The plot below shows the empirical distributions of standard deviation across closing prices of non-overlapping 5-day sequences, for four stocks (AAPL, NVDA, TSLA, and IBM), over the last 10 years (with 252 trading days per year). The closing price is (obviously) discretized at the granularity of a day which violates the continuous random variable assumption of the derivation of the Black-Scholes model, but closing-price granularity is the finest granularity of historical stock data I have access to.

Statistical Sampling (Monte Carlo) Evaluation of blackscholes Computation 

Given the distribution of σ for one of the assets above, we can repeatedly evaluate the closed-form equations for the call or put option price, effectively a Monte Carlo evaluation of the blackscholes benchmark, for a distribution of values of the σ (volatility) parameter. The plot below shows the result of statistical sampling evaluation (i.e., Monte Carlo) of the blackscholes call option price across a distribution of volatility parameter values. The results in the plot below are for an asset spot price of 42, a strike price of 40, a risk-free interest of 10%, a dividend rate of 0%, a time to maturity of 6 months, and volatility as a distribution based on the empirical distribution for stock AAPL in  Figure 1. (The foregoing prices are all in arbitrary currency units since the PARSEC blackscholes benchmark does not specify currency units in the example benchmark parameters it provides.) Uncertainty in the volatility (σ) unsurprisingly leads to a distribution in the computed option price. Because of the form of the distribution, it is misleading to look simply at the average value of the result distribution (red marker in the plot).

Statistical Sampling Computations Can Be Cumbersome

The statistical sampling evaluation of blackscholes is cumbersome. For the plot above, I ran the blackscholes benchmark a few thousand times, each time using a value for σ drawn from the empirical distribution of σ for the stock AAPL in Figure 1 and using the remaining parameters as given by a fixed PARSEC benchmark input configuration for blackscholes.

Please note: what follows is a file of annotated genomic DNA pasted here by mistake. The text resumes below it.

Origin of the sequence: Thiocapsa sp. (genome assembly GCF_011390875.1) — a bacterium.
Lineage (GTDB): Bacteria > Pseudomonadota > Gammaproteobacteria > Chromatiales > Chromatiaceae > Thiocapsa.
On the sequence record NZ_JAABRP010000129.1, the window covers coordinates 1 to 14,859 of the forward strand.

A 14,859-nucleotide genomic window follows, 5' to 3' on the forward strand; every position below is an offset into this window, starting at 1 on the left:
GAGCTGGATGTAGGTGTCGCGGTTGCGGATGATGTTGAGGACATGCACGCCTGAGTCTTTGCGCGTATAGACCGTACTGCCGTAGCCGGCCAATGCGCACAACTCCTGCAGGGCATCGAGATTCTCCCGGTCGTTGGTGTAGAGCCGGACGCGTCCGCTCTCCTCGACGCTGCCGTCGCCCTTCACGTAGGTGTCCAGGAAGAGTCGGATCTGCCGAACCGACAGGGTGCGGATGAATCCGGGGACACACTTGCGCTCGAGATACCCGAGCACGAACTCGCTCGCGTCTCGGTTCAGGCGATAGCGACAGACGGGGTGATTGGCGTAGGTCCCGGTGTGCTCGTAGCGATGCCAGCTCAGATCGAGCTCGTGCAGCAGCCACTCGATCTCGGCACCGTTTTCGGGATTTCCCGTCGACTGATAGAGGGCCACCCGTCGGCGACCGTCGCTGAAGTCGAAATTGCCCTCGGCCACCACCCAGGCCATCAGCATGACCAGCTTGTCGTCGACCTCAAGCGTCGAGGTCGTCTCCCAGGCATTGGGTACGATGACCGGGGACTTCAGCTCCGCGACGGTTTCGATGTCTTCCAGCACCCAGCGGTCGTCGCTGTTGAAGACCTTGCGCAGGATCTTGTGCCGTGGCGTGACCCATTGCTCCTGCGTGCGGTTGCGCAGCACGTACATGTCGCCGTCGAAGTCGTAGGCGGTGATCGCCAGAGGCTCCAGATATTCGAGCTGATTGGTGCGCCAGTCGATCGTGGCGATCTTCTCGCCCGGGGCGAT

Rather than statistical sampling in this way, the work of Manousakis et al.  uses an approximation for propagating uncertainty, represented by a variance, through an expression. The technique, which I will refer to as the linear uncertainty propagation approximation, in a nutshell is an expression for the variance of a function in terms of the variances of its parameters and the partial derivatives of the function with respect to those parameters. (The technique is based on a Taylor series expansion of the function through which we want to propagate uncertainty). Using this method, we would first reduce the volatility distribution in the first figure above to the mean (1.61672) and its standard deviation (22.372). We would then apply the uncertainty propagation approximation to the call option price equation implemented in blackscholes and also listed as the function c(s, t) above. The result would give us c(s, t) = 19.3253 with an uncertainty of 337. Again, these values are in arbitrary currency units since the PARSEC blackscholes benchmark does not specify currency units in the example benchmark parameters it provides.

How Can Computer Architectures Make This Easier or Faster?

In the follow-on post, I will explore some of the potential directions for computer architecture and systems software research for dealing with uncertainty throughout the computing system stack, from sensors, to data storage and filesystems, to computer architectures for processing uncertainty (and whether that even makes sense), and more. I will then tie all these ideas together by looking at how uncertainty in a time-varying signal’s samples affect the outputs of a challenging signal processing algorithm (independent component analysis).

About the Author: Phillip Stanley-Marbell is an Associate Professor in the Department of Engineering at the University of Cambridge where he leads the Physical Computation Laboratory and a Faculty Fellow at the Alan Turing Institute where he co-leads the Interest Group on AI in Resource- and Data-Constrained Environments. His research focuses on investigating methods to use properties of physical systems to improve the efficiency of computation on data from nature.

Disclaimer: These posts are written by individual contributors to share their thoughts on the Computer Architecture Today blog for the benefit of the community. Any views or opinions represented in this blog are personal, belong solely to the blog author and do not represent those of ACM SIGARCH or its parent organization, ACM.